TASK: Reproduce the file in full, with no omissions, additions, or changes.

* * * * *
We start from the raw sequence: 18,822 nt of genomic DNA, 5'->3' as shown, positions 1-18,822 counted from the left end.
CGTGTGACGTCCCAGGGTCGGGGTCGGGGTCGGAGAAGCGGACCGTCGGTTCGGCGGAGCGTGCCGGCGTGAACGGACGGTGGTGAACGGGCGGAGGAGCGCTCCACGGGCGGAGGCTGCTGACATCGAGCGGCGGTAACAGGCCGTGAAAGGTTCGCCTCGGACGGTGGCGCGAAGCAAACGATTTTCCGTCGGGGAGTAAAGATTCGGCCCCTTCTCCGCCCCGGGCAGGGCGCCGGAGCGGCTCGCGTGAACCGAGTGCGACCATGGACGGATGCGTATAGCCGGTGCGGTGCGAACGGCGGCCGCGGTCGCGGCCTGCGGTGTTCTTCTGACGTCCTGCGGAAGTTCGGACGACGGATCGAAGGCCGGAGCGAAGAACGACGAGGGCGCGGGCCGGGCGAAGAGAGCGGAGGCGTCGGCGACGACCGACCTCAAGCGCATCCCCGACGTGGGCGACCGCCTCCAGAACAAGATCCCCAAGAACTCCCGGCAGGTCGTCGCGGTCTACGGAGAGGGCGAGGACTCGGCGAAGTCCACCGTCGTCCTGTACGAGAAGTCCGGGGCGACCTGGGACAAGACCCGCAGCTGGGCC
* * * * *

We start from the raw sequence: 18,822 nt of genomic DNA, 5'->3' as shown, positions 1-18,822 counted from the left end.
CGTGTGACGTCCCAGGGTCGGGGTCGGGGTCGGAGAAGCGGACCGTCGGTTCGGCGGAGCGTGCCGGCGTGAACGGACGGTGGTGAACGGGCGGAGGAGCGCTCCACGGGCGGAGGCTGCTGACATCGAGCGGCGGTAACAGGCCGTGAAAGGTTCGCCTCGGACGGTGGCGCGAAGCAAACGATTTTCCGTCGGGGAGTAAAGATTCGGCCCCTTCTCCGCCCCGGGCAGGGCGCCGGAGCGGCTCGCGTGAACCGAGTGCGACCATGGACGGATGCGTATAGCCGGTGCGGTGCGAACGGCGGCCGCGGTCGCGGCCTGCGGTGTTCTTCTGACGTCCTGCGGAAGTTCGGACGACGGATCGAAGGCCGGAGCGAAGAACGACGAGGGCGCGGGCCGGGCGAAGAGAGCGGAGGCGTCGGCGACGACCGACCTCAAGCGCATCCCCGACGTGGGCGACCGCCTCCAGAACAAGATCCCCAAGAACTCCCGGCAGGTCGTCGCGGTCTACGGAGAGGGCGAGGACTCGGCGAAGTCCACCGTCGTCCTGTACGAGAAGTCCGGGGCGACCTGGGACAAGACCCGCAGCTGGGCC